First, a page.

The band’s show tonight is divided into two sets, separated by a brief intermission. The first set is clearly designed for the hardcore fans: it’s a winning mix of recent favourites and lesser-played deep cuts that manages to showcase a variety of moods and the band’s virtuosity whilst simultaneously delighting fans with some unexpected treats, most notably the seldom-performed instrumental ‘Hell’s Kitchen’, reproduced in loving, languorous detail, and 2011’s lengthy ‘Breaking All Illusions’, which concludes the first set with such a crowd-pleasing flourish that it’s easy to imagine the crowd would be content if the show was ended here, with the song fresh in their minds. In the middle of the piece, Petrucci walks casually to centre-stage and deploys a sensational guitar solo that is as virtuosic as Steve Vai at his best and as emotive as Pink Floyd’s David Gilmour, and the crowd go collectively bananas.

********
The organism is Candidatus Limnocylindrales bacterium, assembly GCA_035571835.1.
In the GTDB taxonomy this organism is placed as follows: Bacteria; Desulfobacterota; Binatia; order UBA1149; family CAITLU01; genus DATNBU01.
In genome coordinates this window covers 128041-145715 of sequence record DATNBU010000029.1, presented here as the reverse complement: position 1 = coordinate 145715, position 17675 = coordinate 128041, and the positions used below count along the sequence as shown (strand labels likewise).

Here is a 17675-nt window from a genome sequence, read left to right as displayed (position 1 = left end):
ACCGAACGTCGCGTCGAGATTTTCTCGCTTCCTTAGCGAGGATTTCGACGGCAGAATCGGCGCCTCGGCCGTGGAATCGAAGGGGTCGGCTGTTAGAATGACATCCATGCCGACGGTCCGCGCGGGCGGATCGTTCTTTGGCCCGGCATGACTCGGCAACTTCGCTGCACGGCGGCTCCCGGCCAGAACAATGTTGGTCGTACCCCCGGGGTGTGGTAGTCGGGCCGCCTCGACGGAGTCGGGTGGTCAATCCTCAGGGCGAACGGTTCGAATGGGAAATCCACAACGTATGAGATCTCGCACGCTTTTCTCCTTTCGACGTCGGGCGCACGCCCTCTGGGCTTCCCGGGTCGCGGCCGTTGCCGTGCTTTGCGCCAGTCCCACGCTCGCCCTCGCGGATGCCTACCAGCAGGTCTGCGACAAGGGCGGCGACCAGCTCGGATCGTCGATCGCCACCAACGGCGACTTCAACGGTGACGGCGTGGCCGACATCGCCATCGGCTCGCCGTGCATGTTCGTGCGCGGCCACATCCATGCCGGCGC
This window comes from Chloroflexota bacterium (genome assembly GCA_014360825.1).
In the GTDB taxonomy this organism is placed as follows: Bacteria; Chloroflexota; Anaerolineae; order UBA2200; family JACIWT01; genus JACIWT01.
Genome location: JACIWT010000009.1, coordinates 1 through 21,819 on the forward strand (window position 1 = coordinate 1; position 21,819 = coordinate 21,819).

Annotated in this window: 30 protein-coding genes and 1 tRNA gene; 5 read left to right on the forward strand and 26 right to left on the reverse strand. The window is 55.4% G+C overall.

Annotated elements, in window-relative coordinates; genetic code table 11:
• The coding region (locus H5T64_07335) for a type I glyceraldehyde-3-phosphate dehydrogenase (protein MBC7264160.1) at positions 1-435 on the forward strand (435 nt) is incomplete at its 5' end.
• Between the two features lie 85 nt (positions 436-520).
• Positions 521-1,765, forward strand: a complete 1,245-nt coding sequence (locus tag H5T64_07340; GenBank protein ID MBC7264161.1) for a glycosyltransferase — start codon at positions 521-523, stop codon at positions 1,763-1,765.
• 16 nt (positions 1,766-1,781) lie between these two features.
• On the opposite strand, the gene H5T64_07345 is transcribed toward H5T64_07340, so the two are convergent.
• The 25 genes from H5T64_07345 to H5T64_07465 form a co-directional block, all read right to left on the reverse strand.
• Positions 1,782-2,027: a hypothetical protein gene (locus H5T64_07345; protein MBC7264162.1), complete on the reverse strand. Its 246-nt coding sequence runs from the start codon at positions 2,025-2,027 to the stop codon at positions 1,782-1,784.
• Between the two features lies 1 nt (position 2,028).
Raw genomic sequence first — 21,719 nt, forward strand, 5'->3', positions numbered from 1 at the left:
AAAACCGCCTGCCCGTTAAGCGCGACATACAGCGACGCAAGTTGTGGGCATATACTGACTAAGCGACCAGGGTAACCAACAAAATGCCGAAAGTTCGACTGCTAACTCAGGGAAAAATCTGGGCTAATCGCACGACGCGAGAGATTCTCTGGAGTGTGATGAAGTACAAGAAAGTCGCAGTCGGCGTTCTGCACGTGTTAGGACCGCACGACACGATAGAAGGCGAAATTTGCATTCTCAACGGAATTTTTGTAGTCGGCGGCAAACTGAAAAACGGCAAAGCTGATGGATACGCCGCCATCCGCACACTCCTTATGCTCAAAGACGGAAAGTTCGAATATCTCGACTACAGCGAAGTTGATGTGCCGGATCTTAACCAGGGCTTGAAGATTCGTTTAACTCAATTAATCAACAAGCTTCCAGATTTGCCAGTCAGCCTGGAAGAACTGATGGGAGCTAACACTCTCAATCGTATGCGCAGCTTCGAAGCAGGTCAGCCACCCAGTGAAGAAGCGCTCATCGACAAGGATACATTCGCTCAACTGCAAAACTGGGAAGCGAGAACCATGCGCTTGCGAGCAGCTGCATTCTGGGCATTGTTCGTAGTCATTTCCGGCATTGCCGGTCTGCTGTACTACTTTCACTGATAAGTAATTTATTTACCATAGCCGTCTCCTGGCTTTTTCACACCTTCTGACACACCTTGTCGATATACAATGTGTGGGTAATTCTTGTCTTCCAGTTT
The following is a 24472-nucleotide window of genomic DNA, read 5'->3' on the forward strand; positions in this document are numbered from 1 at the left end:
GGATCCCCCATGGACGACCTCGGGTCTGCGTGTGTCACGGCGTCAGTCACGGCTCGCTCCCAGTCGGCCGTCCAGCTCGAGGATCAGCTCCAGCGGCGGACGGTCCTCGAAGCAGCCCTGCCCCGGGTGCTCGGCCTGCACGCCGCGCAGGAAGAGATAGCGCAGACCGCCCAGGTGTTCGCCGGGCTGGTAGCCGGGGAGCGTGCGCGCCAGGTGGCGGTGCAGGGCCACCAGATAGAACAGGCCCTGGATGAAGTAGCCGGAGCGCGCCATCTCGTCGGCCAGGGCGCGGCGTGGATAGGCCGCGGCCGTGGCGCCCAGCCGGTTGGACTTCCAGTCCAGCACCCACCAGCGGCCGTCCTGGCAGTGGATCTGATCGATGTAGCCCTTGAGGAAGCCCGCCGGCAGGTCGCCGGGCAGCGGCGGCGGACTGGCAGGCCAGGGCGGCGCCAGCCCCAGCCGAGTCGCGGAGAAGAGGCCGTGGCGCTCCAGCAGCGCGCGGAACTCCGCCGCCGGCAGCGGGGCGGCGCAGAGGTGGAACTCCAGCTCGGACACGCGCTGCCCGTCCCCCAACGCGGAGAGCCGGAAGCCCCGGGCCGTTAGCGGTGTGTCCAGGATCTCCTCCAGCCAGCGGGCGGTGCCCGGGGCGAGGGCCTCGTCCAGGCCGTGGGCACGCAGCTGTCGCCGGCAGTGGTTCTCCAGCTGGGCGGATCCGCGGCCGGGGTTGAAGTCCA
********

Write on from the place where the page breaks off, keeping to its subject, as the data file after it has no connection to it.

Along the way, we are treated to a couple of tracks from The Astonishing, but no sooner does ‘The Gift Of Music’ get underway than LaBrie fumbles with and then drops his microphone. Retrieving it from the stage floor with a chagrined smile, LaBrie shrugs to his bandmates and jumps back into the lyric as though nothing had happened. He is later moved to mutter “son of a bitch”, to affectionate and sympathetic laughter from the audience. We’re also treated to a powerful ‘The Bigger Picture’, blue searchlights sweeping the stage, a blazing, defiant ‘As I Am’, back-lit with powerful strobe lights, and a brief but mesmerising tribute to legendary bassist Jaco Pastorius from the famously soft-spoken Myung as he glides his way through a faultless reading of ‘Portrait of Tracy’.